Aug 11 04:20:14 myserver kernel: Node 0 Normal free:25892kB min:26072kB low:32588kB high:39108kB active_anon:31943548kB inactive_anon:1879196kB active_file:5038872kB inactive_file:5769308kB unevictable:0kB isolated(anon):0kB isolated(file):4224kB present:46661632kB managed:45873100kB mlocked:0kB dirty:6184880kB writeback:324kB mapped:41268kB shmem:1577696kB slab_reclaimable:442212kB slab_unreclaimable:314476kB kernel_stack:3296kB pagetables:92756kB unstable:0kB bounce:0kB free_cma:0kB writeback_tmp:0kB pages_scanned:17216562 all_unreclaimable? yes

In linux, memory is split into zones which are regions of physical RAM allotted (usually by address range) to serve a particular purpose.

DMA is for very old hardware which in could only address a small region in DMA. This zone does not accumulate for much memory and is rarely -if ever- used. DMA32 is a zone reserved for hardware which can only address 32 bits of memory. This is used in 64bit systems for that particular class of hardware. Normally cover about 4G of memory (can be less though).

The vast majority of memory however gets allocated to the 'Normal' zone. Nearly all memory goes in and out of here. Its used when there is not special purpose markers against the memory being allocated. When memory in this zone gets tough to find, the kernel typically starts using memory in other zones to find it (although I believe DMA never gets touched).

Based off of your logs, the following calculation can be made.

 DMA Present + DMA32 Present + Normal Present = Total available memory
 15968kB     + 3644928kB     + 46661632kB     = 50322528kB
 DMA Free    + DMA32 Free    + Normal Free    = Total free memory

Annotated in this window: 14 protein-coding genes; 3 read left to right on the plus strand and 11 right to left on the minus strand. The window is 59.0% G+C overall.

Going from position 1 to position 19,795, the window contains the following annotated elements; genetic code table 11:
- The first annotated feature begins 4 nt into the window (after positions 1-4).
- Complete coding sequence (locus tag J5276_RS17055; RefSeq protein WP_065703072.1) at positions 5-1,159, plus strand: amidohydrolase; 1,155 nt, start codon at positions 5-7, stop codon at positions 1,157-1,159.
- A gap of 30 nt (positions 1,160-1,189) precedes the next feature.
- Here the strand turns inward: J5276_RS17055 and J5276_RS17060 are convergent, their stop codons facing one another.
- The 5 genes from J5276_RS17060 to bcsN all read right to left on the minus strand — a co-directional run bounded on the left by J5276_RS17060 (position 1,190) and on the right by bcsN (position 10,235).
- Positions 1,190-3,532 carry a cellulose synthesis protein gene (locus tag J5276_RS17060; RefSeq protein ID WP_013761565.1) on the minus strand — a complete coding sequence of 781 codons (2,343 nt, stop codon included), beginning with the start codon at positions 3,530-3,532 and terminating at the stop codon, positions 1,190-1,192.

15884kB     + 181176kB      + 25892kB        = 222952kB
 Total available memory - Total free memory = Total Used Memory
 50322528kB             - 222952kB          = 50099576kB
 (Total used memory / Total available memory) * 100 = Total used percent
 50099576kB         / 50322528kB              * 100 = 99.55%

Other zones can in effect be free of memory but still you get an OOM because the zone you want is not free.

OOM killer is a possible means to free memory when the min value is greater than the free value. If you check your Normal zone you can see that this is the case here.

Your biggest memory consumers are mysql and java. Either retune them to alter their memory usage, or get more memory for them.

  • Thanks for this really helpful answer. One last thing. How to determine the memory used by mysql ? – Nisalon Aug 12 '14 at 7:33
  • memory used my mysql: wget https://raw.githubusercontent.com/major/MySQLTuner-perl/master/mysqltuner.pl && perl mysqltuner.pl or see calculator at mysqlcalculator.com – LinuxDevOps Aug 12 '14 at 15:23

It is maybe not the overall memory but the memory allowed to one user which is defined by ulimit command.

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    This returns ENOMEM and does not invoke the OOM killer. Exceeding memory in a cgroup does, but you would able able to tell if that was the case by the kernel stack trace. – Matthew Ife Aug 11 '14 at 21:21